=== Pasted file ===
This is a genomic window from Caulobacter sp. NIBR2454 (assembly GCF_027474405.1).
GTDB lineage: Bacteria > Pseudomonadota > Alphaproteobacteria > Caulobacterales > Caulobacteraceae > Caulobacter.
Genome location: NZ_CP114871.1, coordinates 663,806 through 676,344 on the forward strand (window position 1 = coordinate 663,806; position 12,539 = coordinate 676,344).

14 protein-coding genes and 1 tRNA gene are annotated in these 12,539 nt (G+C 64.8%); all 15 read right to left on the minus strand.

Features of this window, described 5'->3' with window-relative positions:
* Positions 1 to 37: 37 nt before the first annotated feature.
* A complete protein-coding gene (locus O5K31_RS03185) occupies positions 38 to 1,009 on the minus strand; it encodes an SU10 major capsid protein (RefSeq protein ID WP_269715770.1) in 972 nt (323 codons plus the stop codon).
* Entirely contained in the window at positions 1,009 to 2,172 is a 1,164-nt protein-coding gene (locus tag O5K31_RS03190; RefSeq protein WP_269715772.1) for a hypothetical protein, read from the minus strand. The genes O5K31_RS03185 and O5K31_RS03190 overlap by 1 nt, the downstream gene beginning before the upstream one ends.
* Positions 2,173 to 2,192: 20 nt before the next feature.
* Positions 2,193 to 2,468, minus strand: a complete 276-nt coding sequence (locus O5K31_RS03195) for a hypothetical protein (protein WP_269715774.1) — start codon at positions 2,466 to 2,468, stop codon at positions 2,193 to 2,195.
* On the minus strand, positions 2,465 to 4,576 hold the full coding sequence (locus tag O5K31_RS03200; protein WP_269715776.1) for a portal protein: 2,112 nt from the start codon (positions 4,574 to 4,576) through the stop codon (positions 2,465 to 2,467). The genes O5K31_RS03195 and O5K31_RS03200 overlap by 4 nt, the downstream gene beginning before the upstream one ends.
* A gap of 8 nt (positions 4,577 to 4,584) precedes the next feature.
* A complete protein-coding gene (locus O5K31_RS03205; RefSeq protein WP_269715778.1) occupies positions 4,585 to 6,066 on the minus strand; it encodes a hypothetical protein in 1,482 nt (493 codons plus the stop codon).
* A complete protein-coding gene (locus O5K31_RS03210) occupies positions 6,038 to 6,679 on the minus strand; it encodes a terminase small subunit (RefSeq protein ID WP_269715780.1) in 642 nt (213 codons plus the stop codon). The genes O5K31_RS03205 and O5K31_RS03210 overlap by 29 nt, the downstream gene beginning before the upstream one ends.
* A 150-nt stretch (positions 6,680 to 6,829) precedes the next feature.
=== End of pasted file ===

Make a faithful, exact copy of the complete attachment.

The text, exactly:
This is a genomic window from Caulobacter sp. NIBR2454 (assembly GCF_027474405.1).
GTDB lineage: Bacteria > Pseudomonadota > Alphaproteobacteria > Caulobacterales > Caulobacteraceae > Caulobacter.
Genome location: NZ_CP114871.1, coordinates 663,806 through 676,344 on the forward strand (window position 1 = coordinate 663,806; position 12,539 = coordinate 676,344).

14 protein-coding genes and 1 tRNA gene are annotated in these 12,539 nt (G+C 64.8%); all 15 read right to left on the minus strand.

Features of this window, described 5'->3' with window-relative positions:
* Positions 1 to 37: 37 nt before the first annotated feature.
* A complete protein-coding gene (locus O5K31_RS03185) occupies positions 38 to 1,009 on the minus strand; it encodes an SU10 major capsid protein (RefSeq protein ID WP_269715770.1) in 972 nt (323 codons plus the stop codon).
* Entirely contained in the window at positions 1,009 to 2,172 is a 1,164-nt protein-coding gene (locus tag O5K31_RS03190; RefSeq protein WP_269715772.1) for a hypothetical protein, read from the minus strand. The genes O5K31_RS03185 and O5K31_RS03190 overlap by 1 nt, the downstream gene beginning before the upstream one ends.
* Positions 2,173 to 2,192: 20 nt before the next feature.
* Positions 2,193 to 2,468, minus strand: a complete 276-nt coding sequence (locus O5K31_RS03195) for a hypothetical protein (protein WP_269715774.1) — start codon at positions 2,466 to 2,468, stop codon at positions 2,193 to 2,195.
* On the minus strand, positions 2,465 to 4,576 hold the full coding sequence (locus tag O5K31_RS03200; protein WP_269715776.1) for a portal protein: 2,112 nt from the start codon (positions 4,574 to 4,576) through the stop codon (positions 2,465 to 2,467). The genes O5K31_RS03195 and O5K31_RS03200 overlap by 4 nt, the downstream gene beginning before the upstream one ends.
* A gap of 8 nt (positions 4,577 to 4,584) precedes the next feature.
* A complete protein-coding gene (locus O5K31_RS03205; RefSeq protein WP_269715778.1) occupies positions 4,585 to 6,066 on the minus strand; it encodes a hypothetical protein in 1,482 nt (493 codons plus the stop codon).
* A complete protein-coding gene (locus O5K31_RS03210) occupies positions 6,038 to 6,679 on the minus strand; it encodes a terminase small subunit (RefSeq protein ID WP_269715780.1) in 642 nt (213 codons plus the stop codon). The genes O5K31_RS03205 and O5K31_RS03210 overlap by 29 nt, the downstream gene beginning before the upstream one ends.
* A 150-nt stretch (positions 6,680 to 6,829) precedes the next feature.